Report Finds Weakness in TSA Security, Accounting Practices
According to an independent audit report released this week, the Transportation Security Administration (TSA) has not been “consistently” conducting background checks on employees and contractors who provide security to information technology at the U.S. Coast Guard’s financial center, the organization responsible for completing TSA’s accounting work.
The report, released by KPMG LLP, a private international accounting firm, also states that the TSA is unable to provide documentation to back up $585 million listed in its financial documents because of weak accounting practices, reports The Washington Times.
Released by the Department of Homeland Security’s (DHS) Office of Inspector General, the report states that the unsubstantiated TSA money includes $351 million in accounts payable, $142 million in employee leave documentation and $92 million in financial transactions with other government agencies.
The document also points to security lapses between the Coast Guard and its computer software vendors, citing that the Coast Guard does not require certain security measures, such as secure passwords.
Other cited infractions include the tendency for the TSA to give employees too much access to the computer systems immediately after employment and the agency’s failure to keep adequate records to document employees’ leave time or how it measures its property purchases and depreciation.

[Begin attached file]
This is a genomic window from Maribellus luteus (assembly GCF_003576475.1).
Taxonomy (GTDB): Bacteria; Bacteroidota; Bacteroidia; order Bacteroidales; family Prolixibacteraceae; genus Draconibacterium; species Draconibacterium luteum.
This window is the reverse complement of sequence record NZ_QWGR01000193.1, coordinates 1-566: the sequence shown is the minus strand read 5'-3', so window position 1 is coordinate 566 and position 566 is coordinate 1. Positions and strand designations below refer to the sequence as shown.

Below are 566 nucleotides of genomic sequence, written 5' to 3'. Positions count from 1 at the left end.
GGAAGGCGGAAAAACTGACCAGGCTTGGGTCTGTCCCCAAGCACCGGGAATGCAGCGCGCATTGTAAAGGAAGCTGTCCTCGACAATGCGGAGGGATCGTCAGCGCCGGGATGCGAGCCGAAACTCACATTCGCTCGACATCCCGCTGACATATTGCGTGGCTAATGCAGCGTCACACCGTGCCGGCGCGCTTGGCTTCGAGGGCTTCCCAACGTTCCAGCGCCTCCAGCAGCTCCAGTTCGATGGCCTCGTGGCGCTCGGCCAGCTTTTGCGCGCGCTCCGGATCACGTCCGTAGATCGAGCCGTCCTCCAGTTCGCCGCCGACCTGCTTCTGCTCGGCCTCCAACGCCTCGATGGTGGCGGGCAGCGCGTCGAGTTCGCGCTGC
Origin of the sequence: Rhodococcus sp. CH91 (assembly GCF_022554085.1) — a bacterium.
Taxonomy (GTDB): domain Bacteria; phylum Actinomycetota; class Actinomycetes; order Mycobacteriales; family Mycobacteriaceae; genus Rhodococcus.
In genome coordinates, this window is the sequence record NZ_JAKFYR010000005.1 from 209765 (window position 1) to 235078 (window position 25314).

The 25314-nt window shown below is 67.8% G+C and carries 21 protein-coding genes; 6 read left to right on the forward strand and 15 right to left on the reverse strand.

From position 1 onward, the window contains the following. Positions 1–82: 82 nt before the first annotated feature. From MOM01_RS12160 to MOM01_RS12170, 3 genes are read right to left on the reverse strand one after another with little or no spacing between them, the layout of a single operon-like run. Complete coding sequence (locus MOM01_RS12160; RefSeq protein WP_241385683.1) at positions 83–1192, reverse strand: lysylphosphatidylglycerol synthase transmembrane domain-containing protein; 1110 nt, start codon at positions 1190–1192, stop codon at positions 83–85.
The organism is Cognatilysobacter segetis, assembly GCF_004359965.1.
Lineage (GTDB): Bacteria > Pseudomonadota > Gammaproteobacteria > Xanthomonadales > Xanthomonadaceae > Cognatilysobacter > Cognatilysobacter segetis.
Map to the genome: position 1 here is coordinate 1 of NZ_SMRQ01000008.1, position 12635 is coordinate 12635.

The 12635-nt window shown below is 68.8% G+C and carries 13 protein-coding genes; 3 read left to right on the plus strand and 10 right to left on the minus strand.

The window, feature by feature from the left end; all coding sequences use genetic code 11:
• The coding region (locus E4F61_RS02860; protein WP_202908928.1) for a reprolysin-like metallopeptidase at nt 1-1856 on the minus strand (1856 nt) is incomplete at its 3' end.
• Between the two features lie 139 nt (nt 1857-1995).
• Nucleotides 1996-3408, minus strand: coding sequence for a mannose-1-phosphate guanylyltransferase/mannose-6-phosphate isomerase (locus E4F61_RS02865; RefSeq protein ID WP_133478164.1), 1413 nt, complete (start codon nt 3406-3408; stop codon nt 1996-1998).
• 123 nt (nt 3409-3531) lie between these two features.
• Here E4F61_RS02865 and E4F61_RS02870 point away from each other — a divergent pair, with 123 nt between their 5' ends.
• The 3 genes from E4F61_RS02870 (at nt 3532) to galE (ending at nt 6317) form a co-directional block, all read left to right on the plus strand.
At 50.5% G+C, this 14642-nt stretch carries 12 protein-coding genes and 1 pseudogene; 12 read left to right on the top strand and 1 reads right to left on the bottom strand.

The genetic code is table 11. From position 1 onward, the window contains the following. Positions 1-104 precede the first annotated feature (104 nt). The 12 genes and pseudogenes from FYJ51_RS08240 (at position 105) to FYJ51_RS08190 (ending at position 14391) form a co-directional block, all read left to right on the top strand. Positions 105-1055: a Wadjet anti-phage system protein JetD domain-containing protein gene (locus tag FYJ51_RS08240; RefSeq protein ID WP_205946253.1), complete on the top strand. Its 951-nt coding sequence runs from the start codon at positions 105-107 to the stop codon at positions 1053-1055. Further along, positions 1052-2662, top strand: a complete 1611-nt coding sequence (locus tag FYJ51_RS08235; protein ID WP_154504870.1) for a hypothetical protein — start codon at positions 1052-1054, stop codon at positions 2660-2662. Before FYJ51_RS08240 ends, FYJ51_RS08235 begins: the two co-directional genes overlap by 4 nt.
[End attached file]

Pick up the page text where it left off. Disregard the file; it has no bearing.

“TSA was unable to provide sufficient audit evidence to support the accuracy, completeness and existence of accrued unfunded leave” and other financial categories, the report states.
On Wednesday, TSA declined The Washington Times‘ request to elaborate specifically on the report. But it did say it is working on fixing the errors.
“We fully concur with KPMG’s findings and are taking aggressive action to implement the recommendations provided in the report,” wrote David R. Nicholson, assistant administrator and chief financial officer at TSA, in a letter to the DHS Inspector General Richard L. Skinner in response to the report.
Skinner’s office oversees an annual inspection of the agencies’ financial records by an outside accounting firm.
In February, Skinner told the House Homeland Security Committee that financial management had been “a major challenge” for DHS since its creation in 2003 and that an audit in 2007 showed that “numerous material internal control weaknesses continued to be reported.”